Traffic Downtown

Traffic flows through downtown on Wednesday, March 16, 2021. This proposal would impact regional traffic, sewer and water planning.

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A federal proposal that would change population requirements for metropolitan areas is causing alarm in Montana.

The Office of Management and Budget is proposing to increase the population threshold for an urban area to be considered a metropolitan from 50,000 to 100,000. If approved, it would douse Bozeman’s hopes of becoming a metro area after the results of the 2020 census are released this year and impact federal funding for other cities in the state.

Montana Democratic U.S. Sen. Jon Tester said the proposal is concerning during a meeting with the Chronicle editorial board Wednesday.

“It would be a death knell for Montana,” Tester said.

The designation is used by federal agencies for funding allocations. According to Tester, there is no centralized source of information about how certain agencies use the measure in their funding decisions.

In a letter to the OMB Acting Director on Tuesday, Tester said though the impact isn’t yet clear, changing the designation in the middle of the COVID-19 pandemic would be “irresponsible.”


A truck traveling east on I-90 drives over an underpass on Wednesday, March 16, 2021. This proposal would impact regional traffic, sewer and water planning.

“I am concerned this proposal will harm some communities in states like Montana by placing all small towns into one category and disrupting the flow of resources for vital initiatives like housing and healthcare assistance,” Tester wrote.

Montana Republican U.S. Sen. Steve Daines asked the OMB director in a letter released Tuesday to consider how the change would impact Montana cities.

“The implications of this shift would be significant, as up to half of the federal funding these cities normally receive would be redirected,” Daines wrote. “I urge you to consider that some regions grow differently than high population coastal states, and that as communities begin to stabilize from the fallout of the COVID-19 pandemic they will require continuity and stability.”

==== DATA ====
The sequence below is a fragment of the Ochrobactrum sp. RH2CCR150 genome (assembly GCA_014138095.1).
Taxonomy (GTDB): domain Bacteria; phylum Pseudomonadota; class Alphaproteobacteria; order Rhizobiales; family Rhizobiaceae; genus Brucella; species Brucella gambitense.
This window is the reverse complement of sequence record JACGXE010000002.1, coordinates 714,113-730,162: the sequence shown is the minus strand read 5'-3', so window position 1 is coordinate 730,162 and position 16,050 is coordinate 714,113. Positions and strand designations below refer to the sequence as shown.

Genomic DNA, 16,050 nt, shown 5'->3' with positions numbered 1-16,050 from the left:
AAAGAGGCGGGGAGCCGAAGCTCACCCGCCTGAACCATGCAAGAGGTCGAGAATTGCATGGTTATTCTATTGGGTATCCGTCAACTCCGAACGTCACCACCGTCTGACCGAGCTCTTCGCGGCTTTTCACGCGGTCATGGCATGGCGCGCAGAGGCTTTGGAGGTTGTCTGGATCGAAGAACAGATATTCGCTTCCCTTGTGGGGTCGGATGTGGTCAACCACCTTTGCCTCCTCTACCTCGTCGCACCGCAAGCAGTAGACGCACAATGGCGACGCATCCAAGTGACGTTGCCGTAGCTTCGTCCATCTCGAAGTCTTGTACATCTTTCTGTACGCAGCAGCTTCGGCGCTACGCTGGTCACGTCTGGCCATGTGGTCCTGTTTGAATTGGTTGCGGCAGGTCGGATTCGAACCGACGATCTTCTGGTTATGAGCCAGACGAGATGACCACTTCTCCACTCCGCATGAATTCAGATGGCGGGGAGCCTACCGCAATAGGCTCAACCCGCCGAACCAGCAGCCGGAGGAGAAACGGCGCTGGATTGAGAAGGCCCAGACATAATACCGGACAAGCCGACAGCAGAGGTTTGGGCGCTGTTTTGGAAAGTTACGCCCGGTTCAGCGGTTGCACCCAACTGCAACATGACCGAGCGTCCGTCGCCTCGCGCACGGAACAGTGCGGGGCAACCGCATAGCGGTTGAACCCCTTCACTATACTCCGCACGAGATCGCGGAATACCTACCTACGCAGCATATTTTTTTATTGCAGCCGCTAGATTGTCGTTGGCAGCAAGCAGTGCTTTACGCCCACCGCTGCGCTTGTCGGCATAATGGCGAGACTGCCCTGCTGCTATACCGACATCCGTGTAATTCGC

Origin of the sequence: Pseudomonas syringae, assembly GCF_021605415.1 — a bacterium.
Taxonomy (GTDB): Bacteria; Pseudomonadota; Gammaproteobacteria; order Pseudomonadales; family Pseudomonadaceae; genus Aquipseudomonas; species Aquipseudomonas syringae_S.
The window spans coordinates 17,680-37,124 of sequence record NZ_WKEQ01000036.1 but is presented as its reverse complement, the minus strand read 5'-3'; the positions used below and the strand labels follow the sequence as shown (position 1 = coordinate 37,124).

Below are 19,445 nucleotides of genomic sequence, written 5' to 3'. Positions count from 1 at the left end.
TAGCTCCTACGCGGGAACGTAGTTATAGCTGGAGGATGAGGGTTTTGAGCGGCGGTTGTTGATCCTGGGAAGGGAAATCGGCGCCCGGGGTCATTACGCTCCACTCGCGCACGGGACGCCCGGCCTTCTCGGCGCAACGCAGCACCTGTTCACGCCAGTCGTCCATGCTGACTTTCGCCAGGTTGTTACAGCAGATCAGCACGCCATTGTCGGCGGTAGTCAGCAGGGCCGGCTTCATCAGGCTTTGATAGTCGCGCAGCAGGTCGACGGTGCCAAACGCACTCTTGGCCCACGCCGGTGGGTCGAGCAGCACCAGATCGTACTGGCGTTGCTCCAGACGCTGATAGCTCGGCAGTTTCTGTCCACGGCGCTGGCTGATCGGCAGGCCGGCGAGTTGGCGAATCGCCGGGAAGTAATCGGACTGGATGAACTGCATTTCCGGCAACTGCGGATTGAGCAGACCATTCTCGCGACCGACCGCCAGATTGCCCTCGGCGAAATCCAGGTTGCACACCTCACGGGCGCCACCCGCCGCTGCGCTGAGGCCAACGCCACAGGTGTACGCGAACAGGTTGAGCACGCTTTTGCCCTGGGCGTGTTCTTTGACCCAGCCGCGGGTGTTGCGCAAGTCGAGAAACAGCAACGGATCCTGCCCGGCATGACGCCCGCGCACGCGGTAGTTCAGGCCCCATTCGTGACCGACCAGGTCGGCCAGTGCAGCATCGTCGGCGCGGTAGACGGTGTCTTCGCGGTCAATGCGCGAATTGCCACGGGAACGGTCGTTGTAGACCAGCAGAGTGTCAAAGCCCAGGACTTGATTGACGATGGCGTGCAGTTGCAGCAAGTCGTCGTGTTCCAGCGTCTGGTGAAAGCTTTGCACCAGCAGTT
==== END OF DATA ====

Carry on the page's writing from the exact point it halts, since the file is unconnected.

Montana Republican U.S. Rep. Matt Rosendale is also concerned about the proposed rule and monitoring the situation, a spokesperson said. 

Bozeman City Manager Jeff Mihelich said the city has been planning to become a metropolitan area for years.

Traffic 7th Avenue

A moving truck drives south on 7th Avenue on Wednesday, March 16, 2021. This proposal would impact regional traffic, sewer and water planning.

“We’re a city that has been growing consistently for decades,” Mihelich said. “We have been counting on becoming an MSA for at least 5 to 10 years and a lot of our work, whether it’s been planning, or mainly financial planning, has been under the assumption of the current rules which would allow us to be an MSA this year.”

The proposal would also boot Missoula and Great Falls from metropolitans to micropolitans.

Both of those cities are set to receive funding from the American Rescue Plan passed by Congress last week from the federal government, while Bozeman and other cities not considered metropolitan will get funds routed through the state.

Mihelich said the change would impact the city’s access to funds for water, sewer and transportation infrastructure. He noted it would also impact coordination with Belgrade and the county.

When an area is designated as a Metropolitan Statistical Area, it is required to form an organization for regional planning efforts. Without the metro designation, Mihelich said that would go away.

The change would also impact Bozeman’s ability to get funding for affordable housing, Mihelich said.

“It really digs our hole deeper,” Mihelich said.

Bozeman Mayor Cyndy Andrus also raised concern about the proposal in the news release from Tester’s office.

Traffic, 19th Avenue

Traffic heads south on 19th Avenue, Wednesday, March 16, 2021. This proposal would impact regional traffic, sewer and water planning.

"Bozeman is on the cusp of qualifying for the Metropolitan Service Area (MSA) designation. Any attempt to make changes in the population designation to qualify for an MSA will jeopardize our opportunity for additional funding and muddy the waters around the funding sources that currently exist," Andrus said."Especially right now, it is critical that we have certainty for funding some of our most pressing issues, like CDBG grants to support affordable housing."

Comments on the rule change are being accepted until Friday.

Chronicle editor Michael Wright contributed reporting to this story.

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